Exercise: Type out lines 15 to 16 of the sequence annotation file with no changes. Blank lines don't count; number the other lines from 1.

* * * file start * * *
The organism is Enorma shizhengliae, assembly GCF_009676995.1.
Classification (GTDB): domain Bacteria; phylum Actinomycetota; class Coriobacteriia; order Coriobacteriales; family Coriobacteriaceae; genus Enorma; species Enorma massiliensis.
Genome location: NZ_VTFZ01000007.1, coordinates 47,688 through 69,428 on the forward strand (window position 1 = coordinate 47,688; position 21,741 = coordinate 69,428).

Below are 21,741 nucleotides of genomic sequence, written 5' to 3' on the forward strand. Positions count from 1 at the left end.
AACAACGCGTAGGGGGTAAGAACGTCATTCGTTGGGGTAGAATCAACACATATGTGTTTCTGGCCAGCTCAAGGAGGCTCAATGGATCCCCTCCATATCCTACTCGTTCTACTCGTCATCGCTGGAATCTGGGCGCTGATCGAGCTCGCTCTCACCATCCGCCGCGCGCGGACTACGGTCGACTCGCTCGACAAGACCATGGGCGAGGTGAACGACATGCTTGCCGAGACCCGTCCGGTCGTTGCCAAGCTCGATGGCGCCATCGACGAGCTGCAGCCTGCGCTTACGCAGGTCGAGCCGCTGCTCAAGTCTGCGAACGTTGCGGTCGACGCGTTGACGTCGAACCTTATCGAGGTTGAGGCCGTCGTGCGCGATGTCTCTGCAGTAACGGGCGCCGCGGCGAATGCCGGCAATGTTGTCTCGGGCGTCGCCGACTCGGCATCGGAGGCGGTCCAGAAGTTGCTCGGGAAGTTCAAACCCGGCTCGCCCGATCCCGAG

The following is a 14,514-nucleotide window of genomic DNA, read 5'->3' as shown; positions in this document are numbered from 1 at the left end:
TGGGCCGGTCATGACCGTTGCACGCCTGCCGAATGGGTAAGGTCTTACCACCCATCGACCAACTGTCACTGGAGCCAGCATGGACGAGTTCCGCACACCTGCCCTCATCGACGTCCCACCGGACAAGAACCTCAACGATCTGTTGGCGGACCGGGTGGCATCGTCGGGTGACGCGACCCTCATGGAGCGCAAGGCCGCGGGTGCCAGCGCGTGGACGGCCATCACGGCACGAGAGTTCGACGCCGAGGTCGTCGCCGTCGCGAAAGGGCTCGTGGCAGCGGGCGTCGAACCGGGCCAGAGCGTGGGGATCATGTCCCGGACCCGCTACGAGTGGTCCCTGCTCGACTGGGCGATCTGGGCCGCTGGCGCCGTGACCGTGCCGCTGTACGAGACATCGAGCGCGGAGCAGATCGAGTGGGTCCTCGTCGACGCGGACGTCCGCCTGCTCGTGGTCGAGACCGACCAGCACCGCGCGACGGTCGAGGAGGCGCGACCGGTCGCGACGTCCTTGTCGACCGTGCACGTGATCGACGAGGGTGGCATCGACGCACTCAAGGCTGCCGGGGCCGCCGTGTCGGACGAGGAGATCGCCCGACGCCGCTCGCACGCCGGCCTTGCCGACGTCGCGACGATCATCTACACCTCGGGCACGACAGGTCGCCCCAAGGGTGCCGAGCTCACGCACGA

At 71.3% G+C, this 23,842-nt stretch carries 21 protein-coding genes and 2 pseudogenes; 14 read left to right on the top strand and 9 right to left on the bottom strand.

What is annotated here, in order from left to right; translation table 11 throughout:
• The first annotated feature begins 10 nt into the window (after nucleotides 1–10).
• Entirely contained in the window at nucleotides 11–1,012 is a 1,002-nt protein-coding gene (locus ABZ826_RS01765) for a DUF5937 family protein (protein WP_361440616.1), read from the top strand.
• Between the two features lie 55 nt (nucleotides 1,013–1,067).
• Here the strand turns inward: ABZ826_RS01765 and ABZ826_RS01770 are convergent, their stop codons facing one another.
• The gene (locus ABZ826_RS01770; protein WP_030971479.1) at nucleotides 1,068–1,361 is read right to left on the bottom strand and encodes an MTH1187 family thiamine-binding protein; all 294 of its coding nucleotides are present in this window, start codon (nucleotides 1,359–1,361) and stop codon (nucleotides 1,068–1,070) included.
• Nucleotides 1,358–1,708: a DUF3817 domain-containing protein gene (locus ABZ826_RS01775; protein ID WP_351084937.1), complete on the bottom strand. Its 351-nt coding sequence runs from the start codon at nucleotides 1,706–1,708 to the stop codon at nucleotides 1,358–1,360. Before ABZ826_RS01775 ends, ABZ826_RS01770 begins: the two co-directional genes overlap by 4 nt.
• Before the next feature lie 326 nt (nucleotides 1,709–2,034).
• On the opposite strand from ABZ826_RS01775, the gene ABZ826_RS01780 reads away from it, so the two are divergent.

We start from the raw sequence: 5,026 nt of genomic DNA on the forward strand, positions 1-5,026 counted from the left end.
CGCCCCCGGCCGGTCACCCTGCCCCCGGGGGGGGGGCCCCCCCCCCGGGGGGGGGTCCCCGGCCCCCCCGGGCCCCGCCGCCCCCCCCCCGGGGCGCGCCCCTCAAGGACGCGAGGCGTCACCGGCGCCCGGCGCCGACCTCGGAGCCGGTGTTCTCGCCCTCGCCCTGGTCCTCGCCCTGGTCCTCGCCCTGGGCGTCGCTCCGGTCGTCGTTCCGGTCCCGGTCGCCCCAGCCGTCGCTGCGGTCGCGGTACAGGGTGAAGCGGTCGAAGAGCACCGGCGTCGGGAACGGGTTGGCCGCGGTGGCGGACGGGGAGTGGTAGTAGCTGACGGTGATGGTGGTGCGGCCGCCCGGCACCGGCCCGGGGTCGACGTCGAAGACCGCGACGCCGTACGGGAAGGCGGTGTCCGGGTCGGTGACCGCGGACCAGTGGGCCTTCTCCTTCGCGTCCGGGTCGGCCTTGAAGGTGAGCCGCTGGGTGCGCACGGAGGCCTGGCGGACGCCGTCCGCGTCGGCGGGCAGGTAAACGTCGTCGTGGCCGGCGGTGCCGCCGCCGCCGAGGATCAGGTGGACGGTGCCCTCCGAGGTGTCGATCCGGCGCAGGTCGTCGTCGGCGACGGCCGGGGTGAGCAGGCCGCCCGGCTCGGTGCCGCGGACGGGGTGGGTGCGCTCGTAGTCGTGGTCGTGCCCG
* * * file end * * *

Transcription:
• Nucleotides 1,358–1,708: a DUF3817 domain-containing protein gene (locus ABZ826_RS01775; protein ID WP_351084937.1), complete on the bottom strand. Its 351-nt coding sequence runs from the start codon at nucleotides 1,706–1,708 to the stop codon at nucleotides 1,358–1,360. Before ABZ826_RS01775 ends, ABZ826_RS01770 begins: the two co-directional genes overlap by 4 nt.
• Before the next feature lie 326 nt (nucleotides 1,709–2,034).